GOODBYE, DOLLY! WITH CRICKET: A TRIBUTE.
CRICKET is mourning the loss of one of sport's pioneers against racism after the death of Basil D'Oliveira.
South African-born D'Oliveira, who has died aged 80 after battling Parkinson's disease for many years, was revered for his abilities on the pitch.
But it is for off-field events that Dolly, as he was known, will be best remembered.
His inclusion in England's squad to tour his homeland in 1968 triggered the tour's cancellation after South Africa's apartheid government refused to accept his presence.
It was a decision that led to a two-decade long sporting boycott of South Africa. D'Oliveira, dubbed a Cape Coloured, built his career in England, firstly in league cricket and then at county and international level.
He was initially overlooked for the 1968 tour as Tom Cartwright won selection - but was called-up when the latter was injured.
Dolly's team-mate Tom Graveney recalled him breaking down in tears after his omission.
He added: "I can remember saying 'If he doesn't go, I'm not going,' because we were such great friends and he'd done everything to go and get into the team. It was all about politics and very sad."
D'Oliveira averaged 40 with the bat in his 44 Tests, and his incredibly accurate medium-pace swing bowling prised out 47 victims.
England and Wales Cricket Board chairman Giles Clarke said: "Basil D'Oliveira was more than just a cricketer. He personified the bravery and determination of the South African people's struggle against apartheid, and his own remarkable achievement, starting a Test career at 34, an age when most players are considering retirement, showed the world just what he and his people could accomplish."
Cricket South Africa chief executive Gerald Majola added: "Dolly, as he was known around the world by an audience that went far beyond the game of cricket, was a true legend and a son of whom all South Africans can be extremely proud.
"He was a man of dignity and a wonderful role model as somebody who overcame the most extreme prejudices to take his rightful place on the world stage."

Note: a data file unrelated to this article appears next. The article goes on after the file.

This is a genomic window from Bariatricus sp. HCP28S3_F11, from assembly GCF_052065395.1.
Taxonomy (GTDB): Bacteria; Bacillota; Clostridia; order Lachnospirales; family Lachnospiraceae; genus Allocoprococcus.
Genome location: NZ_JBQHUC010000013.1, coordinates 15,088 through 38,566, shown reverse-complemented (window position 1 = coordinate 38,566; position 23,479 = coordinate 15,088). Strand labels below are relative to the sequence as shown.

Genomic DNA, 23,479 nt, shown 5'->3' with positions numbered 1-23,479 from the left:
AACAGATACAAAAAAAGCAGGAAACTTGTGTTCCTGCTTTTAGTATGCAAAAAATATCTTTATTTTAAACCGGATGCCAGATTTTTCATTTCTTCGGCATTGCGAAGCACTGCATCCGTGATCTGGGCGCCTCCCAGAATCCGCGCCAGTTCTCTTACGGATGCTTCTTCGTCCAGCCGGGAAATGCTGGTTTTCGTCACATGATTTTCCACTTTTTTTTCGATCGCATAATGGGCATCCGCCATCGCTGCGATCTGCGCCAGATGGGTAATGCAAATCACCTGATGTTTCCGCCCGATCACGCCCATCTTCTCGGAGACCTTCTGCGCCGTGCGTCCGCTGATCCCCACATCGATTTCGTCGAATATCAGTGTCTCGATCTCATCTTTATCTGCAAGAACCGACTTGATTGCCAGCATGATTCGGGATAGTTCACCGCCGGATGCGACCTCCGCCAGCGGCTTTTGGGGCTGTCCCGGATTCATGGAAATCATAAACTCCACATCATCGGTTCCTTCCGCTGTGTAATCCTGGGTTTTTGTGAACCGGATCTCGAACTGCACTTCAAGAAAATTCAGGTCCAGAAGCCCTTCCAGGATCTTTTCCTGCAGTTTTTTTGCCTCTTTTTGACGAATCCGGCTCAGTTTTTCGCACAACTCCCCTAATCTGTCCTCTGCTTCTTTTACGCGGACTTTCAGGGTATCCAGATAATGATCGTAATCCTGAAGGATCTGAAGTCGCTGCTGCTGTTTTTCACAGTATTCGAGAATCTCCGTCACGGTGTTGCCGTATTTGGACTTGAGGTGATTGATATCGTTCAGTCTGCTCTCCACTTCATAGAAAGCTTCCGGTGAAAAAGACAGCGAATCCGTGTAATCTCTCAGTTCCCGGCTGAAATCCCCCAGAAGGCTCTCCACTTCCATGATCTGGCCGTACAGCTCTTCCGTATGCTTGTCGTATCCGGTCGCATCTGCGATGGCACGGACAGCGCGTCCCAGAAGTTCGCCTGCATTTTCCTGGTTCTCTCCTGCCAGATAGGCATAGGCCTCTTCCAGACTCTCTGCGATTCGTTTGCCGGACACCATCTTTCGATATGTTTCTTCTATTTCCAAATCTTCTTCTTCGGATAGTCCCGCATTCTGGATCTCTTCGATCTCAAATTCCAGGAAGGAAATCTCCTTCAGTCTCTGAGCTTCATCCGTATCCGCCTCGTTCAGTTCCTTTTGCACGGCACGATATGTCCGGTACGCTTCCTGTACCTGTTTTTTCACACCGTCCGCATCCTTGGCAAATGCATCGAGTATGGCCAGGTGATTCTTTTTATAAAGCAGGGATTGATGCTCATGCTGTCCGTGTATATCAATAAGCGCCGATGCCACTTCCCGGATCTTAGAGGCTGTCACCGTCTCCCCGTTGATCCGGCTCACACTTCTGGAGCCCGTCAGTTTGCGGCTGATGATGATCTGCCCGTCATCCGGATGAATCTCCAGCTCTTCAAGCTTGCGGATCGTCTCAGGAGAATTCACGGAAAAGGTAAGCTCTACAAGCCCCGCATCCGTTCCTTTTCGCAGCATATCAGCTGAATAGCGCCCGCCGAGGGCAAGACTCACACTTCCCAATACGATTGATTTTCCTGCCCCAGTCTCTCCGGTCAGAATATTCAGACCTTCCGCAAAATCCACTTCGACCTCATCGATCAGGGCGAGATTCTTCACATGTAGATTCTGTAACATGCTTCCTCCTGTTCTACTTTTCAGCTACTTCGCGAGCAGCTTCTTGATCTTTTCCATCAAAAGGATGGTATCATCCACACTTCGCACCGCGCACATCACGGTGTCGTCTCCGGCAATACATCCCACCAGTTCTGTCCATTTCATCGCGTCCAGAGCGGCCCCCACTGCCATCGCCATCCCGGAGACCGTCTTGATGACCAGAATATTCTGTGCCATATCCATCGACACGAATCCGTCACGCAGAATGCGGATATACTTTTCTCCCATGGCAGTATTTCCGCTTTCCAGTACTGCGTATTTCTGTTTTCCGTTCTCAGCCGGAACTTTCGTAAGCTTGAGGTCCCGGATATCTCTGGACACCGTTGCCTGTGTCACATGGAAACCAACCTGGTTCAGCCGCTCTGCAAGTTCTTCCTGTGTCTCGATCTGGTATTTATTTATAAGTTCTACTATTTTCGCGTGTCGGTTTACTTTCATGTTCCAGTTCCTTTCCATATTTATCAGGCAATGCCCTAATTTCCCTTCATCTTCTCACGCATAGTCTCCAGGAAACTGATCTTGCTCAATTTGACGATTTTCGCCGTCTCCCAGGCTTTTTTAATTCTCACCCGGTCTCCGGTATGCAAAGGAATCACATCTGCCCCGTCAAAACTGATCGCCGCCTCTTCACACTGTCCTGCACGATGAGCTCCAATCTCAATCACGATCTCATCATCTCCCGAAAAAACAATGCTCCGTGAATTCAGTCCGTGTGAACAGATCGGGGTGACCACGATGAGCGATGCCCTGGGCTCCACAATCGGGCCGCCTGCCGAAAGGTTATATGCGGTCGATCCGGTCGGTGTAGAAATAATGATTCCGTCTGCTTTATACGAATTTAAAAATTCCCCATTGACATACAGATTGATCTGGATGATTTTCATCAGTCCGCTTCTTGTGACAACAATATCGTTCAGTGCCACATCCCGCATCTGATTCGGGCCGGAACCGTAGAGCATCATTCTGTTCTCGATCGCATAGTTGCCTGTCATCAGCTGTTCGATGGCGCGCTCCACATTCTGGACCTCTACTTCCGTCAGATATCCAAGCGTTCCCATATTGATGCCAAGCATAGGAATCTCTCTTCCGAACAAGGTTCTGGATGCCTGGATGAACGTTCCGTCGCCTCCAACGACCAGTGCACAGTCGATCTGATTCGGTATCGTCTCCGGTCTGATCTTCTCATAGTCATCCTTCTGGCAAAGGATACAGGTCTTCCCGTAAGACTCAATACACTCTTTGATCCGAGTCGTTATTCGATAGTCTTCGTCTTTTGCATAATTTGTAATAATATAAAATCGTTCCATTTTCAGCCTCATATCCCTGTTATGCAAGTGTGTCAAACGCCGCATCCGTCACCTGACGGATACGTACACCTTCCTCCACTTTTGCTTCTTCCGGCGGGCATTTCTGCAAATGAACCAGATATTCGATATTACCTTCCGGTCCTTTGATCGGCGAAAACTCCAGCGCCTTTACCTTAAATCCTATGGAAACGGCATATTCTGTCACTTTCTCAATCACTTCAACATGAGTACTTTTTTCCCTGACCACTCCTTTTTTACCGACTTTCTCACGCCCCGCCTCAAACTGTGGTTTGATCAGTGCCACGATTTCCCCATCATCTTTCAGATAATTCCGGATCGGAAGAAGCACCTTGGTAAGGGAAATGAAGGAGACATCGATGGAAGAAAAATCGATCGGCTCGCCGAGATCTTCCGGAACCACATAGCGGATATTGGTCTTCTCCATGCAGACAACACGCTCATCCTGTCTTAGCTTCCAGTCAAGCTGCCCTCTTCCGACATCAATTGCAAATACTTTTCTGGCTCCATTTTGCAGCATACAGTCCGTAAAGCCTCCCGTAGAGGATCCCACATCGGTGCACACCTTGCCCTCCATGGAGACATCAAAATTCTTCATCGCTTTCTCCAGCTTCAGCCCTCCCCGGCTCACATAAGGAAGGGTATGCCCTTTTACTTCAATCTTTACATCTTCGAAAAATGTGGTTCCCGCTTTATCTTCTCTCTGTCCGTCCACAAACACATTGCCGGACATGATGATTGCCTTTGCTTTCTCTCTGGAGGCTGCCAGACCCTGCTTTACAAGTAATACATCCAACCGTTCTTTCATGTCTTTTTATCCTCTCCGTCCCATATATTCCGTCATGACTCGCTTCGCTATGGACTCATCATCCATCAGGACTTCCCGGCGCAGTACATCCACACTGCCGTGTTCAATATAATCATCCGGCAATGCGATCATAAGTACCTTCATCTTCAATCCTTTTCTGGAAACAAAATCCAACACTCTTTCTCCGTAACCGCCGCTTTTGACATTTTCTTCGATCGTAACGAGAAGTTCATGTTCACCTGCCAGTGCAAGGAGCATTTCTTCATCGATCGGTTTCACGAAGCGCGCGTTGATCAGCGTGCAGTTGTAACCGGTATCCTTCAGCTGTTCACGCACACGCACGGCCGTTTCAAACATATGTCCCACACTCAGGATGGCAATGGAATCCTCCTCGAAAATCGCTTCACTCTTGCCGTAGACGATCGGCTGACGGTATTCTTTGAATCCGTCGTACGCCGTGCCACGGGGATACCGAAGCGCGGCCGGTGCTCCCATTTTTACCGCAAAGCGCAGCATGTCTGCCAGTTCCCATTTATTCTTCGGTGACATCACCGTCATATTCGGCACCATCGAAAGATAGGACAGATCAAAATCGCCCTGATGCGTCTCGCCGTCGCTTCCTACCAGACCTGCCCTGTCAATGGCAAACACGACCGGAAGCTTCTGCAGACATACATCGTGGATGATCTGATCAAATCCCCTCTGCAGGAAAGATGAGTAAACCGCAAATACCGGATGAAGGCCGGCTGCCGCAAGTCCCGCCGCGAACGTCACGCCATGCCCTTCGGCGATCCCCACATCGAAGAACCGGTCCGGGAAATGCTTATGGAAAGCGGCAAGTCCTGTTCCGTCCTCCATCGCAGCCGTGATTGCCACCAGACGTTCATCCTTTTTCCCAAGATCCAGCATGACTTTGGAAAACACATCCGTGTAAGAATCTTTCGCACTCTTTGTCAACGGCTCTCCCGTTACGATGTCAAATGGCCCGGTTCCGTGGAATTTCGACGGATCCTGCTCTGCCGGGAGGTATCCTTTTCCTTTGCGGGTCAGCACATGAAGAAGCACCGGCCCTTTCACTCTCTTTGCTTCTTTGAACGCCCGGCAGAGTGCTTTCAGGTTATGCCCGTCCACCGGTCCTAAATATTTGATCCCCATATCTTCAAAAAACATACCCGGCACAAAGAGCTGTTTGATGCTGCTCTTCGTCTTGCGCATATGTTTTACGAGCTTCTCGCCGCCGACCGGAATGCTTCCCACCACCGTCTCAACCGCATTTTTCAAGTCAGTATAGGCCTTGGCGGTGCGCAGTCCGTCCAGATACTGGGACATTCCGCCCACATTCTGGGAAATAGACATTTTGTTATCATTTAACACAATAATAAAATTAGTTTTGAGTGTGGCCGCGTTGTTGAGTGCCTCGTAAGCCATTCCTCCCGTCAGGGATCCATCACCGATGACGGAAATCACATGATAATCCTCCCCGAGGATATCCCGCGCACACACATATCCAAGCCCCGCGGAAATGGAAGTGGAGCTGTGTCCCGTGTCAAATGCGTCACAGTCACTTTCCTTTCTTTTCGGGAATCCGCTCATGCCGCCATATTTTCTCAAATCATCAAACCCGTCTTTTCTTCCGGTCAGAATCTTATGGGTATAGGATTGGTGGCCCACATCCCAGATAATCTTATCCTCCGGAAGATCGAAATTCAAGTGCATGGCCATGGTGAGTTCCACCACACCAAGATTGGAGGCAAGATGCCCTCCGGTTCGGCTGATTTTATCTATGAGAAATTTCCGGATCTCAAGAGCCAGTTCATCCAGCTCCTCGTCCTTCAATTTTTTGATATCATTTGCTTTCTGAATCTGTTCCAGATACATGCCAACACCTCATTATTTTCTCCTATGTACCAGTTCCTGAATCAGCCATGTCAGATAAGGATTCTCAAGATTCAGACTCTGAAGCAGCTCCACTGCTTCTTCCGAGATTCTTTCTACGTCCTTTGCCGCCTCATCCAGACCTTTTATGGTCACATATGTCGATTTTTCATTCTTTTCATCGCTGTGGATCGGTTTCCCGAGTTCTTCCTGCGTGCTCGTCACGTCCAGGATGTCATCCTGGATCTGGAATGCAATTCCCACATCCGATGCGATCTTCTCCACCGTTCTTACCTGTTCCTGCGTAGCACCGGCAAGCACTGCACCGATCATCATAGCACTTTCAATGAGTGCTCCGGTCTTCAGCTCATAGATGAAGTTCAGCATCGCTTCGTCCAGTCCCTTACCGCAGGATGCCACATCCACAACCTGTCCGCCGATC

D'Oliveira's son Damian also played for Worcestershire and his grandson Brett joined the Midlands club in August. A stand at their New Road ground was named after D'Oliveira senior in 2003. Worcestershire captain Daryl Mitchell said: "He wasn't just a cricketer.
"With the apartheid battle, he had a huge impact on thousands of people.
"I have watched films and read what he had to go through, and it brought tears to my eyes."
THE PASSING OF A REAL GENTLEMAN
1931: Born on October 4, in Cape Town, South Africa.
1960: Signs as overseas pro with Central Lancashire League club Middleton.
1964: Becomes a British citizen and debuts for Worcestershire
1966: Picked for England against West Indies at age of 34 years, seven months.
1967: Named as one of Wisden's Cricketers of the Year.
1968: His inclusion on England's tour to South Africa is met with outrage by the country's apartheid regime. Trip scrapped.
1969: Awarded OBE.
1972: England retain the Ashes in his final series as an international. 2004: Announced that England and South Africa will play for the Basil D'Oliveira Trophy.
2005: Awarded CBE.
Basil Lewis D'Oliveira CBE 1931-2011
AT THE PALACE: D'Oliveira and his family after collecting his OBE from The Queen in 1969 WORLD STAR: D'Oliveira with Fred Trueman and Gary Sobers CLASS ACT: D'Oliveira hit five centuries in his 44 Tests and scored 2484 runs in his England career
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|Publication:||Sunday Mirror (London, England)|
|Date:||Nov 20, 2011|
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